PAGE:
Quercus petraea

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Standard Cyclopedia of Horticulture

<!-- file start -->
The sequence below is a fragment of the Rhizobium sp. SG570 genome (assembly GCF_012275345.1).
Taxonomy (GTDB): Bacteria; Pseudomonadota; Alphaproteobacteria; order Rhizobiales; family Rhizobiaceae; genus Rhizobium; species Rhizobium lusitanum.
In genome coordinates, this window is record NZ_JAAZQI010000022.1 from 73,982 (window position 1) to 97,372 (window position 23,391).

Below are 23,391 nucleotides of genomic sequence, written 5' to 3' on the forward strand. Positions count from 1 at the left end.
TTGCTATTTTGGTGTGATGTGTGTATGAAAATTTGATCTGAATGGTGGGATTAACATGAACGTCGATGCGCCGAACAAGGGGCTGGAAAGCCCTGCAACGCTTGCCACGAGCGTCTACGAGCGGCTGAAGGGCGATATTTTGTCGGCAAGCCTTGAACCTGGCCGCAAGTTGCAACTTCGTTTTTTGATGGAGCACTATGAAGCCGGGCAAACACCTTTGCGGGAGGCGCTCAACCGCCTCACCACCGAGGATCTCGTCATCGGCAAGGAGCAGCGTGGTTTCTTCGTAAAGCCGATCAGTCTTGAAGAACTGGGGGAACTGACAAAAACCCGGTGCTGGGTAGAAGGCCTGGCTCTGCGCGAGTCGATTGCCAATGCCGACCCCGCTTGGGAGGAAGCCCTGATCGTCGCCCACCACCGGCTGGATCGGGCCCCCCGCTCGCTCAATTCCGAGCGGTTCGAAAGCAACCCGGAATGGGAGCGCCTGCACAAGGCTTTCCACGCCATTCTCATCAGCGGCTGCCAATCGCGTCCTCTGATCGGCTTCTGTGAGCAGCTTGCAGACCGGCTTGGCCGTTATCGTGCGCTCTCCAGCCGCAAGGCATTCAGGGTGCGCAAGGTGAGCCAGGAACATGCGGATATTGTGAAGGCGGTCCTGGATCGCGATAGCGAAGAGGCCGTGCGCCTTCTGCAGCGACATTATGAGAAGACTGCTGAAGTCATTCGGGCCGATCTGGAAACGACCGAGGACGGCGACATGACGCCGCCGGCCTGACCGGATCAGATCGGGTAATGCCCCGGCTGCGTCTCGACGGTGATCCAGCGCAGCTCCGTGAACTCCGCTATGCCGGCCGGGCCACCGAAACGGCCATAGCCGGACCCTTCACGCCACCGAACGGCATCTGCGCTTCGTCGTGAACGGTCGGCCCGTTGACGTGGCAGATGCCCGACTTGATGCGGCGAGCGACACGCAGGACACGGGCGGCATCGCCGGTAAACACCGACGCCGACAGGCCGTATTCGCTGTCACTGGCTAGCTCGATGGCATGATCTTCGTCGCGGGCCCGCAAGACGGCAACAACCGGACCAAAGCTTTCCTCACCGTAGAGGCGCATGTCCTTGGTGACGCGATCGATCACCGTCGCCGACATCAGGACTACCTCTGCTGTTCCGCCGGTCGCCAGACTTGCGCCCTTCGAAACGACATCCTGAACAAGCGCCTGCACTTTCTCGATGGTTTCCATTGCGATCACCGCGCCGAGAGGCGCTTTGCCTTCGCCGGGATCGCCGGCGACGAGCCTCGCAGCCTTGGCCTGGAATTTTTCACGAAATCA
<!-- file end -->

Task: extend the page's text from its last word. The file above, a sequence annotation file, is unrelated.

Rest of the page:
Quercus sessiliflora, Salisb. (Q. sessilis, Ehrh. Q. Robur var. sessiliflora, DC. Q. Robur, Mill., not Linn.). Similar in habit to the former, but limbs less spreading and head less broad: petioles 1/2-3/4in. long: lvs. rounded or cuneate at base, obovate or obovate-oblong, with 5-9 rounded lobes on each side, somewhat glossy above, pale and glabrous or slightly pubescent on the midrib beneath, 2 1/2—5 in. long: fr. almost sessile, usually somewhat larger than those of the preceding species. Eu., W. Asia to Persia. H.W. 2:22, pp. 65-7. F.S.R. 3, p. 117. A very distinct variety is var. mespilifolia, Dipp. (var. sublobata, Koch), with almost entire lvs. H.W. 2, p. 65. Var. laciniata, Koehne. Lvs. deeply lobed with narrow lobes pointing forward. Gt. 61, p. 495. Var. aurea, DC. Lvs. yellow while young, changing later to green. Var. purpurea, Dipp. Young lvs. purple, changing to dark green. Var. Louettei, Kirchn. With pendulous branches and narrow slightly lobed or nearly entire lvs.—Q. sessiliflora is less common in cult. than the preceding species; both are usually called English oak and are sometimes considered varieties of one species.

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